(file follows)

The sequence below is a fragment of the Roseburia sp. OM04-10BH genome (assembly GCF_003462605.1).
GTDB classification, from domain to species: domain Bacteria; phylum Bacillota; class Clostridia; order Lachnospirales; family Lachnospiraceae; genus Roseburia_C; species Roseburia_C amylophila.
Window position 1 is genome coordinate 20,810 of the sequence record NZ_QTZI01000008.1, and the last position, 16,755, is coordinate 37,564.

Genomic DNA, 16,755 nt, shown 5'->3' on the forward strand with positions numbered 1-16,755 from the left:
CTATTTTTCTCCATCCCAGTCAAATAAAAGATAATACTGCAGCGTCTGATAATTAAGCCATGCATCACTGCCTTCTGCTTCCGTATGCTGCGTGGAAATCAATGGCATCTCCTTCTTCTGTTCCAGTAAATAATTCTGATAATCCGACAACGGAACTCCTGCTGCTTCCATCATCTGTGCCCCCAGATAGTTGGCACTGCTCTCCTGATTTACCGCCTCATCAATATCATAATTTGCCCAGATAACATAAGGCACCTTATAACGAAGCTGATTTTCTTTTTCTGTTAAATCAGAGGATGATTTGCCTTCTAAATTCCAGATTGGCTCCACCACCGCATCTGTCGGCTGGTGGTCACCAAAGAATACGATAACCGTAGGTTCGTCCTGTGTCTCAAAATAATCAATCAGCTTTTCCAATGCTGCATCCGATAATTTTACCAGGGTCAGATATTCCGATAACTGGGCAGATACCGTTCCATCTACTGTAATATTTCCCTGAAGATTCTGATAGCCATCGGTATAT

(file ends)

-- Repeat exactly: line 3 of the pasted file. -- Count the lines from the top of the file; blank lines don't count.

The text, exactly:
Window position 1 is genome coordinate 20,810 of the sequence record NZ_QTZI01000008.1, and the last position, 16,755, is coordinate 37,564.